Migration and Belonging in Irish Literature and Film
Philomena and Ireland’s Mother-and-Baby Homes
ABSTRACT This chapter examines the portrayal of Ireland’s mother-and-baby homes in the generally well-received film Philomena and the account on which the film is based, the British journalist Martin Sixsmith’s portrayal of Philomena Lee’s life and search for her son, who had been given up to an American couple for adoption under coercive circumstances. Enforced adoptions have long been a part of Irish life that was silenced within official discourse, just as the women themselves were silenced under a blanket of shame and denial within a form of patriarchal nationalism. Cultural representations such as film and trauma biography will of course tend towards certain structures of storytelling that reveal in dramatic form the deep emotional wounds inflicted on the survivors, yet are often challenged by an official discourse as shallow and untrustworthy. This controversy draws attention to other conflicts and paradoxes that can operate when there are attempts to give a voice to the silenced or marginalized, yet such efforts have begun a process of forcing a re-evaluation of Ireland’s narratives of nationhood through the twentieth century.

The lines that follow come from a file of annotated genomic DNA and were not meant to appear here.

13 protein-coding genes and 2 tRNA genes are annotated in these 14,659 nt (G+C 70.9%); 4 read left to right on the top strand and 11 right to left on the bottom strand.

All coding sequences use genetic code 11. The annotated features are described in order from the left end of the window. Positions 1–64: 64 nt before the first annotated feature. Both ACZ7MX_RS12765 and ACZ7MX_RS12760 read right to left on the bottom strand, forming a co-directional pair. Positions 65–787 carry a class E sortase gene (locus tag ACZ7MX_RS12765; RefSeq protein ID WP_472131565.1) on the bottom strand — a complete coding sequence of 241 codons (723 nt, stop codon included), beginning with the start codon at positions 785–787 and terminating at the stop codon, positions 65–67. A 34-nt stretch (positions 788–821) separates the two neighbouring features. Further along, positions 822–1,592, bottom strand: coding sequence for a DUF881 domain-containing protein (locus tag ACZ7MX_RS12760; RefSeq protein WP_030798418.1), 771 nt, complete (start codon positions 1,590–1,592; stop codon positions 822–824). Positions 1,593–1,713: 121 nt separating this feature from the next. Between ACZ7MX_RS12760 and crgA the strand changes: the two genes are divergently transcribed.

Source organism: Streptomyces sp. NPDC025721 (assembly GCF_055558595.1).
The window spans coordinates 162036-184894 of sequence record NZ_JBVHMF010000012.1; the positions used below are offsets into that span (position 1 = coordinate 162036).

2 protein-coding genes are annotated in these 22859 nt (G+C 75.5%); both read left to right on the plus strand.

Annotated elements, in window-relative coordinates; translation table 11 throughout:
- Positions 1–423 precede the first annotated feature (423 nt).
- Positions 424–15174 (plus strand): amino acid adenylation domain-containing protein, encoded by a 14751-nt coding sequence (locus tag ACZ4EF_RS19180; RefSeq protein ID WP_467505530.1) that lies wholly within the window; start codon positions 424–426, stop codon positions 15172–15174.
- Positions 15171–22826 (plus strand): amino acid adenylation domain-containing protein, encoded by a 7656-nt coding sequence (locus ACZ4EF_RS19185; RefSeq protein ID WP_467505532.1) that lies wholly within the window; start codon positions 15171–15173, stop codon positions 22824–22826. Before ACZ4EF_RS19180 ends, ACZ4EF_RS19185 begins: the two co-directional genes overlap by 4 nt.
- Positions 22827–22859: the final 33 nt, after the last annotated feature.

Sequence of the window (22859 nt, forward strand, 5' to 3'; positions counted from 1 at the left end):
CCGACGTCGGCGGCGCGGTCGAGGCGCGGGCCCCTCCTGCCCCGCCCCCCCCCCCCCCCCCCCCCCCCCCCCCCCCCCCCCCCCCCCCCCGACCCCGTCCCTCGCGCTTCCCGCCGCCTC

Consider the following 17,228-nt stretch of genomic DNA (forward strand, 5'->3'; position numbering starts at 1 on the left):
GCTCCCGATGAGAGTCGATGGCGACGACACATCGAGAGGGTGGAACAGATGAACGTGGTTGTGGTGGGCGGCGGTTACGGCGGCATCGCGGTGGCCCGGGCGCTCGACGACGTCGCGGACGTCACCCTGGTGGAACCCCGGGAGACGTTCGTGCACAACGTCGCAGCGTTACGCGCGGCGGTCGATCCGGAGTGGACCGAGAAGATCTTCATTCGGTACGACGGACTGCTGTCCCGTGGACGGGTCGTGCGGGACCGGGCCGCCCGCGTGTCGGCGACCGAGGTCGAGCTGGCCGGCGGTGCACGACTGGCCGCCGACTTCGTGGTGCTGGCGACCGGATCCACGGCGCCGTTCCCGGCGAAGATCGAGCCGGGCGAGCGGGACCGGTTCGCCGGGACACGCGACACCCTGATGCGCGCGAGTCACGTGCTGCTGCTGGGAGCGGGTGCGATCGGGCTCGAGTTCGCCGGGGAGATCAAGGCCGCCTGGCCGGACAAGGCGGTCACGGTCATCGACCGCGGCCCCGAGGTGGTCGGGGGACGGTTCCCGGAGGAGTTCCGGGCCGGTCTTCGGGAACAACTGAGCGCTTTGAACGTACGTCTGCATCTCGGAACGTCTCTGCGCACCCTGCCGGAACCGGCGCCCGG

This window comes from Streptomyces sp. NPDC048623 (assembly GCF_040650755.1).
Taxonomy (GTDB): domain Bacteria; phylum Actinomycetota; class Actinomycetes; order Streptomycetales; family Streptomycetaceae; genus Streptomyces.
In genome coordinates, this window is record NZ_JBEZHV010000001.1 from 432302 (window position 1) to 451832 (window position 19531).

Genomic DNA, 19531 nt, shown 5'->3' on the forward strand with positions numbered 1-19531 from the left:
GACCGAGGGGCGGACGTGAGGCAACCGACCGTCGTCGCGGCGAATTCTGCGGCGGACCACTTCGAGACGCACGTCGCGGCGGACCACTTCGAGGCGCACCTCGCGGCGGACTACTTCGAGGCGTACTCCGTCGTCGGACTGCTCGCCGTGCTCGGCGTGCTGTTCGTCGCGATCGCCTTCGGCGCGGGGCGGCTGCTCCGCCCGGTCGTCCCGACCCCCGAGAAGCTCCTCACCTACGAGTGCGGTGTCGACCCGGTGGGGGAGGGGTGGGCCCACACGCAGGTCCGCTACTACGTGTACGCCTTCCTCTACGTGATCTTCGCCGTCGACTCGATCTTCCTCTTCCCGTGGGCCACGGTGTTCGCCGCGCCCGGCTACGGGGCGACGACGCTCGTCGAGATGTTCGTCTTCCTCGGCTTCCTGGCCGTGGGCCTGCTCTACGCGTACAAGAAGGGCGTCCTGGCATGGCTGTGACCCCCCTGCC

In her inaugural address on December 3, 1990, Ireland’s first female president, Mary Robinson, called for an open and pluralistic definition of national identity:
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